Your family cash flow and out-of-pocket expenses will change. Representational events are reimbursed, but you must provide substantial funds upfront to the staff for the food and preparation. Events for embassy personnel – holiday receptions, hail-and-farewells, retirement parties – often are paid for by the DCM or the Chief of Mission. Most are happy to do it, and it goes with the territory, but I am surprised by how many officers do not know about this arrangement.

Record-keeping can become a major responsibility for you, the spouse, primarily to ensure reimbursement for these many cash outlays. If you are lucky, the DCM’s Office Management Specialist will take on this task, and you will merely have to collect and organize the receipts. But if that’s not the case, you might spend a lot of time totting up accounts and making sure everything gets filed correctly and on time.

In my experience, even at big posts DCRs do not employ a household manager. At our larger post, my house staff handed me tiny scribbled receipts in the local language (which I could not read) from their market shopping, and told me that I had to compile them to get reimbursed for event expenses.

I could barely make out the numbers in this language and convinced a Foreign Service National accountant to work for the DCR in her off-hours in exchange for the occasional cheesecake, baked in our kitchen (I hear that they still do it this way at that DCR). At our mid-size post, I was kind of stuck. I drew the line at filling out official forms, but spent many hours reconciling spreadsheets and receipts.

Basic maintenance is often ignored at official residences. American management officers have told me that they left appliances broken, upholstery with holes, and drapes colonized by lizards because they were “sure that you would prefer to supervise the repairs yourself.” I have pulled many shattered, dented, entirely unusable utensils out of three embassy kitchens. All were carefully ticked off in those annual inventories, creating the appearance in Washington, DC of a fully stocked kitchen.

Social obligations

Many spouses worry about official commitments when faced with the possibility of a DCM bid. Generally, this can truly be worked out between the DCM and the spouse/partner. No one ever raised an eyebrow when my husband appeared at receptions without me. My general attitude has been a sincere and friendly, “Oh, I would love to, but just can’t. I’m so sorry!” Frankly, keeping the official appearances on the low side conserved my energy for the occasional “command performance,” and also allowed me to enjoy events that I truly wanted to attend.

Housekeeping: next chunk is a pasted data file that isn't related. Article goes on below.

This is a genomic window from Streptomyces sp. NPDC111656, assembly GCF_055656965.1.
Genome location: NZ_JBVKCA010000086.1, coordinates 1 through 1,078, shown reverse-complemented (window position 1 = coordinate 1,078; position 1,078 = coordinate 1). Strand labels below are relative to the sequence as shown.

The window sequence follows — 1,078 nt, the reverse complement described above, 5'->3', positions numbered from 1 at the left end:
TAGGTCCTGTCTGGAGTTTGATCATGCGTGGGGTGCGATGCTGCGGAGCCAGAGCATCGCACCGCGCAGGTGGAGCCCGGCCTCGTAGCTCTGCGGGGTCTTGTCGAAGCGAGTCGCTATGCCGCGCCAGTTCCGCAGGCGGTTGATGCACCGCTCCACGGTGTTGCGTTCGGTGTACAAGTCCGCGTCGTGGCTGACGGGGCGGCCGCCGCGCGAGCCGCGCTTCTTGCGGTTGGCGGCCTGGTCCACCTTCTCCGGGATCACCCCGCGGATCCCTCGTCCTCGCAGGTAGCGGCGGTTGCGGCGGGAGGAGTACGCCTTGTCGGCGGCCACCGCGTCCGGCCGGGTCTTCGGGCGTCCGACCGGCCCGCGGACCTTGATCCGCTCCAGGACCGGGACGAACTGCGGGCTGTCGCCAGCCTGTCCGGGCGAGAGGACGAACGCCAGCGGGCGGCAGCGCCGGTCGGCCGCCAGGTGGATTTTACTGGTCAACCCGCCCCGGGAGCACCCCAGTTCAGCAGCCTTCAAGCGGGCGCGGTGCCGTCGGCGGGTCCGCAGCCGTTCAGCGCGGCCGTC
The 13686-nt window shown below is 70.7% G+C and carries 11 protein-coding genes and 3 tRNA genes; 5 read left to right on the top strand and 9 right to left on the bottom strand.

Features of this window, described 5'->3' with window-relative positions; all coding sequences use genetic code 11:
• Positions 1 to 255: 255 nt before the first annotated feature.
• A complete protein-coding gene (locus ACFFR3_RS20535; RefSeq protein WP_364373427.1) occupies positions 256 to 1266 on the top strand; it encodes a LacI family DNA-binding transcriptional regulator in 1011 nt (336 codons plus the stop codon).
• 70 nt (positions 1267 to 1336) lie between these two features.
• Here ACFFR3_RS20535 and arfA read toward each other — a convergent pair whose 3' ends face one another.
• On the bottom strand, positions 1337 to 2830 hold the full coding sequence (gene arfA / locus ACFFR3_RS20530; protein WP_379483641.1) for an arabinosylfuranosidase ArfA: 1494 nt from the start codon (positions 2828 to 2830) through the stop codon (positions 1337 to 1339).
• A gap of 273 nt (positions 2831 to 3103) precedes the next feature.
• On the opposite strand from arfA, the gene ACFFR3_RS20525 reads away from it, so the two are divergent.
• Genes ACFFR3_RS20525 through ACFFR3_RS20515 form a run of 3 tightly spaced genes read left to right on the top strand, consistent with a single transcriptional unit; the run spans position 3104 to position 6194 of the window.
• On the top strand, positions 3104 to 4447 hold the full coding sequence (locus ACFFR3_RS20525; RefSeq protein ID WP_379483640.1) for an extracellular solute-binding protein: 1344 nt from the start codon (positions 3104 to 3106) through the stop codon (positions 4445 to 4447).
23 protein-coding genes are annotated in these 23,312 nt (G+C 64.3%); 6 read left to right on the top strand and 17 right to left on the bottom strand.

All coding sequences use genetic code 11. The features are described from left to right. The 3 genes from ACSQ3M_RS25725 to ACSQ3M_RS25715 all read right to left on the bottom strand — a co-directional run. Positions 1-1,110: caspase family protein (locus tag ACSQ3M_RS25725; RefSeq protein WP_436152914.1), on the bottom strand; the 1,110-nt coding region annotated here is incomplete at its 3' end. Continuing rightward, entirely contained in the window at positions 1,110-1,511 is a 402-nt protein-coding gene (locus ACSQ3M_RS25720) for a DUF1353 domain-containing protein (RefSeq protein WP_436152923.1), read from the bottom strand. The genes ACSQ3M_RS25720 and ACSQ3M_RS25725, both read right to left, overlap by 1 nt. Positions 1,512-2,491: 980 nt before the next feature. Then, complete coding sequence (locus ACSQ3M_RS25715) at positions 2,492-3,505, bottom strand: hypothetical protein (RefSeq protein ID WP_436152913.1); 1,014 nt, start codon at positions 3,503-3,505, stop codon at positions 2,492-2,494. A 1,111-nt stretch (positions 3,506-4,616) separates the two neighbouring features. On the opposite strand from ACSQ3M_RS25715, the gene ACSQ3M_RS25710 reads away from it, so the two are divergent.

The DCM has to attend and host many events after a very long workday. If you show up yourself only once in a while, it does signify that you have other interests and are not pursuing some lockstep “DCM spouse” agenda that puts people on alert inside the embassy–and obliterates you as an individual outside the embassy. Just as importantly, it demonstrates that you also are neither hostile nor a hermit, and would like people to know you as “Susie, who is married to the DCM” and not just “the DCM’s wife.”

However, the “optional” aspect to all these events can create confusion inside your own embassy. You might be surprised that you are not actually included in many post events. Sometimes there is a real need to keep the American-to-local ratio right for representational funding. Sometimes the embassy staff is inexperienced and does not understand which events really should include the “front office” (most senior) spouses. It can result in your suddenly learning that you must attend something important at the very last minute.

It is sometimes difficult to understand official invitations–which may never reach you. Sometimes the DCM’s name alone will appear, and you are to deduce that you also are invited (though sometimes you are not). Or, front office staff will decide that you are not invited, and you will inadvertently snub someone by not attending their event.

All of this speaks to the ill-defined role of “official” spouses in embassies, who can be made to feel simultaneously essential and superfluous. It is a big topic! The point of this article is that if the FSO you married becomes a DCM, the job will entangle you on several levels. Your work will be invisible to most, and discounted by many others. You have to decide how much that will bother you. Only the two of you know whether the joint effort required by the DCM position makes it the right job to undertake.

The author is married to a career Foreign Service Officer and has accompanied him to three overseas posts.